We must respect the advocacy groups and those Nova Scotians who have input into the system. I just wonder if the Premier will confirm that the process that is ongoing includes an opportunity for public input and focus groups, to really make sure we understand the need, so we can address it properly.

THE PREMIER « » : I want to thank the honourable member for the question. The issue he has identified around having a separate department around addictions and mental health is actually going on today in British Columbia. It's an idea that I think warrants some consideration.

At the same time, Mr. Speaker, I want to assure him that the issue of mental health and addictions continues to be a priority for the Department of Health and Wellness. We continue to work with our partners and, of course, we continue to reach out and look to families and individuals who are experiencing these challenges or have experienced our system in ways that we can improve it and we'll continue to do so.

I know that even though Dr. Kutcher has been appointed to the Senate, his work around adolescent mental health will continue in our province.

THE SPEAKER « » : The honourable member for Dartmouth East.

JUSTICE: CANNABIS SOBRIETY TEST - DETAILS

TIM HALMAN « » : Mr. Speaker, my question is for the Minister of Justice. Over the last week we've all become familiar with the case of Michelle Gray. Ms. Gray is a Nova Scotia woman who was caught in a roadside checkpoint and failed the cannabis sobriety test. Ms. Gray is a medical cannabis user. She had her licence suspended for seven days and her car impounded. It was later determined that she was not impaired, and the RCMP apologized for its error.

[Page 2957]

My question is: Does the minister know which test was applied in this case, and how did it give a false result?

HON. MARK FUREY » : Mr. Speaker, it was not a matter of which test was given. It was a document - an order of suspension - that was submitted with an inappropriate element to that document completed, which indicated a need for a seven-day suspension, when in fact, another element to the document, had it been indicated and captured, would have been a 24-hour suspension.

TIM HALMAN « » : Mr. Speaker, Corporal Lisa Croteau of the RCMP is quoted in support of Ms. Gray. She says, "There is no correlation between the level that you're at, the active THC in your body, and impairment." I'll table that, Mr. Speaker.

Ms. Gray is considering her options to challenge a law that might be on shaky footing. Even the RCMP aren't sure how to properly apply it. Members on this side of the House have spoken multiple times on how Nova Scotia was not ready for legalized cannabis.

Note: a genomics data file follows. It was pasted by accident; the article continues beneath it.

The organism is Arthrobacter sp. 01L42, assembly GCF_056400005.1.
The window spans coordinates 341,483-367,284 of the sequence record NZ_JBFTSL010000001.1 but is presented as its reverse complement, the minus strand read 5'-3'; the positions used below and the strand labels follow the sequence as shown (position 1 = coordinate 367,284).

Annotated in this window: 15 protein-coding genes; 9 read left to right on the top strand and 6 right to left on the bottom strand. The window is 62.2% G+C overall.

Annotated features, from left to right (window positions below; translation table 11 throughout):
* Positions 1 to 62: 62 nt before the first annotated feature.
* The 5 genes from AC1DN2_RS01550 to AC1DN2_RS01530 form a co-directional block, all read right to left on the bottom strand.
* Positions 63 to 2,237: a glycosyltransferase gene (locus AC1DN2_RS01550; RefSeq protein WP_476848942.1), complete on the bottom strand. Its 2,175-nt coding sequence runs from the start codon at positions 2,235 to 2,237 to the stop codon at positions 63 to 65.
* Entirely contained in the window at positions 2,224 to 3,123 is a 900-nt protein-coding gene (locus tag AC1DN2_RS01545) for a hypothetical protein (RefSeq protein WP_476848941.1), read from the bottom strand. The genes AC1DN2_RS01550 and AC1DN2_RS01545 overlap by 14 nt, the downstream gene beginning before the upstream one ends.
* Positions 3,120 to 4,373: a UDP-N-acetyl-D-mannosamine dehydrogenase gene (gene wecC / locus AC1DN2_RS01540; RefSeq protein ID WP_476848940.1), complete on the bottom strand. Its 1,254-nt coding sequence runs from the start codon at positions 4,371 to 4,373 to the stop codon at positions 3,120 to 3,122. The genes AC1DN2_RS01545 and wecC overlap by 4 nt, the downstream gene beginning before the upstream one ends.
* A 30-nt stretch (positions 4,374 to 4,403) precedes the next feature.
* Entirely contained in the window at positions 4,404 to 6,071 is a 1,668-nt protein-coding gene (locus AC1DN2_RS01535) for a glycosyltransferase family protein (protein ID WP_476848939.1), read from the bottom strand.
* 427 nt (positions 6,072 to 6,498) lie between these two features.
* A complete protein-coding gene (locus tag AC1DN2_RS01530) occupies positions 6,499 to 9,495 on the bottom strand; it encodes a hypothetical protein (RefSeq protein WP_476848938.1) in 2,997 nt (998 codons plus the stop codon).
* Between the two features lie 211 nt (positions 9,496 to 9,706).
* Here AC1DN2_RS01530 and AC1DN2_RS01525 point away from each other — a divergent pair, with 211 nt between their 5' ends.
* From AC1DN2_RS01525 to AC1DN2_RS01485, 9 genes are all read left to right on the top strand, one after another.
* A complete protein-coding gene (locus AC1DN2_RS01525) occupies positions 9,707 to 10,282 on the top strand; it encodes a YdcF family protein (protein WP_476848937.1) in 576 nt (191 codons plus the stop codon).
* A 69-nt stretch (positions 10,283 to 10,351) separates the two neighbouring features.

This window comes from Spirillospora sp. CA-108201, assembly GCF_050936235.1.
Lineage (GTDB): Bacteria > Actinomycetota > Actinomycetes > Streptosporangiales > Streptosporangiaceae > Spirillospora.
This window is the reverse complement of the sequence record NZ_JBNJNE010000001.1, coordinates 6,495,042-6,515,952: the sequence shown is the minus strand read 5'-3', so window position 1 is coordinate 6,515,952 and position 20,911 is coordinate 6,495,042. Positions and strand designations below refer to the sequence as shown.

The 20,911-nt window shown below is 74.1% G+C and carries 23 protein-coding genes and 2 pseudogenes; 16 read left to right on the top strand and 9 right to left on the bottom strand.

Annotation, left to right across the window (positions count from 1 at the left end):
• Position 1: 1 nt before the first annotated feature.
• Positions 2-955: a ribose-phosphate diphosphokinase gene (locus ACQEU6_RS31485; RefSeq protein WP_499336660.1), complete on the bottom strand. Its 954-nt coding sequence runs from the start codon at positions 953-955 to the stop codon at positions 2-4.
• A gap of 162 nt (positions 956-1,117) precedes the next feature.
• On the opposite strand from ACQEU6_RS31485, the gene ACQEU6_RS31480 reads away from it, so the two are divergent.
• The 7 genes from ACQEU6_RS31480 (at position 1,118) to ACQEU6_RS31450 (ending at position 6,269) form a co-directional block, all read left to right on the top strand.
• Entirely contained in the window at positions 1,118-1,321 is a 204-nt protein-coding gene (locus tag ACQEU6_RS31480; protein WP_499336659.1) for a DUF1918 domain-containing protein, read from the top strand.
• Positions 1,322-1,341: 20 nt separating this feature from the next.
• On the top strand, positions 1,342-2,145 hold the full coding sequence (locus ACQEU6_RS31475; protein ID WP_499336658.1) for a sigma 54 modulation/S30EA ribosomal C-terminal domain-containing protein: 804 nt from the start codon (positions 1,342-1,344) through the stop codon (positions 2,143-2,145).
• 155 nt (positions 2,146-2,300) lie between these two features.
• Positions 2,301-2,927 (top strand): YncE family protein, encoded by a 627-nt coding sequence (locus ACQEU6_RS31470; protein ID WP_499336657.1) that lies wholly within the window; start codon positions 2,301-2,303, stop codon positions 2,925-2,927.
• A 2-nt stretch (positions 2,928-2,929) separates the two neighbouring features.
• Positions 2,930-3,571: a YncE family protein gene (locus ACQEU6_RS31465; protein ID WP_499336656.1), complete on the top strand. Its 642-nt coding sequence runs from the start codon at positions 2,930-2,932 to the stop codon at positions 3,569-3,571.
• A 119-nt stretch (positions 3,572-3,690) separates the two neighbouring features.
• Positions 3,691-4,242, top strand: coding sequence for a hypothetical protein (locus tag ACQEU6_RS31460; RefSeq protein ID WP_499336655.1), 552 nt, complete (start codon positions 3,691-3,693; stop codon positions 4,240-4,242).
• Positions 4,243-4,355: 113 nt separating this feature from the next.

My question is: What does the minister believe is at the root of this mix-up? Is it a shaky law or is it insufficient training?

MARK FUREY « » : Mr. Speaker, my colleague would know that administrative sanctions around the privilege to have a driver's licence exist right across the country, both with alcohol and with the consumption of cannabis.

I think it's important to recognize that whether you're a medicinal cannabis user or a recreational cannabis user, we discourage people from driving a motor vehicle. That's just good public safety.

But to my colleague's question, this is not a matter of public policy. We are confident in the policy and the administrative sanctions that form part of this legislation. This was an error in the completion of the order of suspension, nothing more.

THE SPEAKER « » : The honourable member for Cumberland South.

EECD - SPRINGHILL: NEW ELEM. SCH. - LOCATION

TORY RUSHTON « » : Mr. Speaker, my question is to the Minister of Education and Early Childhood Development. Prior to the by-election last Spring, this government made an announcement that Springhill would finally receive a new elementary school. A new school has been high on the replacement list of the former Chignecto-Central Regional School Board. Two elementary schools destined to be replaced are in states of disrepair.

[Page 2958]

My question to the minister is: When will the community of Springhill know where the new school will be located and what the design of that school may look like?

HON. ZACH CHURCHILL » : Mr. Speaker, I've seen both of those schools. I know that community has been long waiting for a new facility. I'm very excited for the community that the school is on our five-year capital plan.

We are in the process of finalizing fully our site selection process. That will allow us to do that more efficiently. The community will be involved in that process, as will the municipality.